Friday, October 24, 2014

St. Vincent: Movie Review


Predictability outweighs the comedy and drama of “St. Vincent”.
St. Vincent stars Bill Murray as Vincent, a man who on the surface appears to be anything but a saint. He spends his days drinking and gambling and grumbling throughout life. But it’s fair to say that there’s more to him than meets the eye and the son of his next door neighbor starts to see Vincent as a real-life, everyday saint. It’s an uplifting story with plenty of humour and drama alike, and it’s also tediously predictable. 2014

Directed by: Theodore Melfi

Screenplay by: Theodore Melfi

Starring: Bill Murray, Jaeden Lieberher and Melissa McCarthy

Bill Murray and Jaeden Lieberher in ST. VINCENT.
In the opening scenes of the movie, Vincent’s curmudgeonly ways are introduced and just as clearly his “saintly” behavior is shown. And then just as conveniently as everything else to come in the movie, young Oliver is new to a Catholic school where they’re currently studying saints and what makes a person a saint. The road map for exactly where the film is going is already drawn and the filmmakers follow it so closely as if they’re a precocious child determined to not color outside of the lines.

Getting to the end is enjoyable enough. Murray embraces his misanthropic persona and makes it okay for the audience to laugh at his abrasive and hedonistic attitude. Oliver is also a good age to be sidled with Vincent. He’s 11 – old enough to not get into serious trouble, old enough to know not to copy Vincent’s actions, but young enough that his single mother still needs an adult to watch over him.

Melissa McCarthy, Jaeden Lieberher and Naomi Watts in ST. VINCENT.
The best part of St. Vincent is Melissa McCarthy as Maggie, Oliver’s mother who has just moved away from her ex-husband and trying to get custody following their divorce. She provides a decent amount of humour, especially whenever she’s describing her ex-husband whom she doesn’t have kind words for, or even just interacting with Vincent who ups the crass quotient that McCarthy is usually game for. But here she plays Maggie much more subdued and provides the heart in the movie that is entirely selling itself as heartwarming. The simple drama with which Maggie goes about her day as a typical single mother earns her a lot of deserved sympathy.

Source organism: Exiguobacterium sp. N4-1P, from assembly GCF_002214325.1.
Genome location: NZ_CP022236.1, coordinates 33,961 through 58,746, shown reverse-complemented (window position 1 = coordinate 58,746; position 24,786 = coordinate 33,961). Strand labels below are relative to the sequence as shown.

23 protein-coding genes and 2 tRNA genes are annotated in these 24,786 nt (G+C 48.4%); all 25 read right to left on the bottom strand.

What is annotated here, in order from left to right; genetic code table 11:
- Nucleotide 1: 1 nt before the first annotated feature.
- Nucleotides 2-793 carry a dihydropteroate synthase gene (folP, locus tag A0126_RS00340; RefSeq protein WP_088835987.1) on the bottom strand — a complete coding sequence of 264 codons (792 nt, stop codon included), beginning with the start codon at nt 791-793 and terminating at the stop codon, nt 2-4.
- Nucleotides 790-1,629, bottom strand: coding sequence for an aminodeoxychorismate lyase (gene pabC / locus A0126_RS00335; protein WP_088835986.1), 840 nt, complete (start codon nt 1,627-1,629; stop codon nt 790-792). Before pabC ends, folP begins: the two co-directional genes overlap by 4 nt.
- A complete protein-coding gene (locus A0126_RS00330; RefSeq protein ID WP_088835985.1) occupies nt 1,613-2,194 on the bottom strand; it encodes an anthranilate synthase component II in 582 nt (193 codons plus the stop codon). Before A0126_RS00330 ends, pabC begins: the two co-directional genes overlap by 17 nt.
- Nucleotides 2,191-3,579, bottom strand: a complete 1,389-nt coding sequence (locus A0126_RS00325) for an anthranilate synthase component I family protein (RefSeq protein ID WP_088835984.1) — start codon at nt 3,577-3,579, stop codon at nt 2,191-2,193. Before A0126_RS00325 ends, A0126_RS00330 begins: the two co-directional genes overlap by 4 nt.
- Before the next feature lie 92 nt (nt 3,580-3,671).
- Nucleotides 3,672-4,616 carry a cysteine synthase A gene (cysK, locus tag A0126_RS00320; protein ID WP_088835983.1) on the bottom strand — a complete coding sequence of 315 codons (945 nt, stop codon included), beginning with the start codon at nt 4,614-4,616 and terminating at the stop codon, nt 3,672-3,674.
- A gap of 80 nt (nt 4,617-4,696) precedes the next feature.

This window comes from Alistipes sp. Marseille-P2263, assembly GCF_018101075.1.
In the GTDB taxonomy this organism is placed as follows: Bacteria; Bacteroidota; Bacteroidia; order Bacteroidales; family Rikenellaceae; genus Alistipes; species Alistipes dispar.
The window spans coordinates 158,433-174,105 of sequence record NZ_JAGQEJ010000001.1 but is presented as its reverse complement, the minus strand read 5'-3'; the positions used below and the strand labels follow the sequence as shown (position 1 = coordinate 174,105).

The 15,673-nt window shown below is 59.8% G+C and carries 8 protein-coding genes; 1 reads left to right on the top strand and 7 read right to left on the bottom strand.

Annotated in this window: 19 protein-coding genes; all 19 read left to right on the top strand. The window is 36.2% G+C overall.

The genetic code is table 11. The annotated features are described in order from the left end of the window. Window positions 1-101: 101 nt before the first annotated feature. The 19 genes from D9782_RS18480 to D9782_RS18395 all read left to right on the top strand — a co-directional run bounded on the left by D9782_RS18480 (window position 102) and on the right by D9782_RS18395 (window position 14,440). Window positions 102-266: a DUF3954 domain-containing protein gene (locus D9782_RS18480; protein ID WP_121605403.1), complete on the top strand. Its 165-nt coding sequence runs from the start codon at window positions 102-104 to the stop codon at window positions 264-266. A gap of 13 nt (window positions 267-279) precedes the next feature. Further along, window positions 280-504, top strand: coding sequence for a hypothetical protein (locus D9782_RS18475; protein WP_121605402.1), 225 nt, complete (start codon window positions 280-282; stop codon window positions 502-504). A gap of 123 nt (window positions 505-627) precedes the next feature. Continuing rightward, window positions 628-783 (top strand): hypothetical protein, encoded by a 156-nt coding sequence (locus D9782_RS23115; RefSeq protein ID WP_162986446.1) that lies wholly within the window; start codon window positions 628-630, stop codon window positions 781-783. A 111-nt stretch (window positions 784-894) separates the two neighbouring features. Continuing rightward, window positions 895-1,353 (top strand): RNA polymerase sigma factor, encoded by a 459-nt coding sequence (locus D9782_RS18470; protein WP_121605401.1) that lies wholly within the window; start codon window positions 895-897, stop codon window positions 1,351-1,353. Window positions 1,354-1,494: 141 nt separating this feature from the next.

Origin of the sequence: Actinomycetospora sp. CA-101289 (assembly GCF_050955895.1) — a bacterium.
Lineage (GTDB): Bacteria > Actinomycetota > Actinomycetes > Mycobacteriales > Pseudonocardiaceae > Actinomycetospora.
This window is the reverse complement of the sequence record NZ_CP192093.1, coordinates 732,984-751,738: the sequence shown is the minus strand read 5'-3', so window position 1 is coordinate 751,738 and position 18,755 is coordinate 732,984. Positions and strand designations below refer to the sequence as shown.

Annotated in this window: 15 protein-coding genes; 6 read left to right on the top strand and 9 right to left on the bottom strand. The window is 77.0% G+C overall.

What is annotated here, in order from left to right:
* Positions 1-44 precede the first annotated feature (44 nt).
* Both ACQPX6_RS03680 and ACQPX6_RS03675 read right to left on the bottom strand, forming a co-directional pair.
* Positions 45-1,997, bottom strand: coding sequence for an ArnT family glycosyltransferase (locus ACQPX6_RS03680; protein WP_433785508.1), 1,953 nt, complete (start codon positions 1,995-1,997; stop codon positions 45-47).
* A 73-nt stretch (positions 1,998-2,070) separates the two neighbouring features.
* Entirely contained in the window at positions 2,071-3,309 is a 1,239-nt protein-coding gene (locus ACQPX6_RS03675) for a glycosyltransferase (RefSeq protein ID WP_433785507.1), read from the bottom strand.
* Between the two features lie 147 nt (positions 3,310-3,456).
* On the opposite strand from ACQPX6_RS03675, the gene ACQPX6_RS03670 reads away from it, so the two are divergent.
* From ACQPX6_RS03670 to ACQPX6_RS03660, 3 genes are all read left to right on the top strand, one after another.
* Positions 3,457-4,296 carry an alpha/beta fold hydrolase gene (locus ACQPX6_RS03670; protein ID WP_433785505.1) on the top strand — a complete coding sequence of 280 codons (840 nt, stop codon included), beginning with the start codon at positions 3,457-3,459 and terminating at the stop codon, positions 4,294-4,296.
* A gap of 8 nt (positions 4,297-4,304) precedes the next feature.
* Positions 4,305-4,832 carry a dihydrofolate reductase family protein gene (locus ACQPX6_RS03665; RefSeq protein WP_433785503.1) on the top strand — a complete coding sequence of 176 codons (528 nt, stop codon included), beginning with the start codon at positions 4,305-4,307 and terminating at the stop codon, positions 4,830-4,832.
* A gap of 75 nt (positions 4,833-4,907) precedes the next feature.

Oliver is one of those too-good-to-be-true kids and Vincent is one of those too-bad-to-be-true adults, and together they’re going to teach each other a lot about life. The emotions which the film takes you through are all organic, no matter how plotted they are. The comedy also makes each plot point easier to get to. But St. Vincent is not as enjoyable as intended since they refused to color outside the lines.

Similar Titles:

Birdman (2014) - Flying away from the weight of ego, success and celebrity with humour, intelligence and ambition.

Pride (2014) - Cheering along with a film full of passion.

Big Eyes (2014) - Going against the grain, “Big Eyes” finds success in the intersection between honest emotion and deceitful comedy.

The Theory of Everything (2014) - The dramatic and turbulent life of Stephen Hawking.

The Judge (2014) - A stoic drama about fathers, sons and murder.

The Skeleton Twins (2014) - Establishing selfishness before their more interesting layers, the despondent skeleton twins are more lifeless than they should be.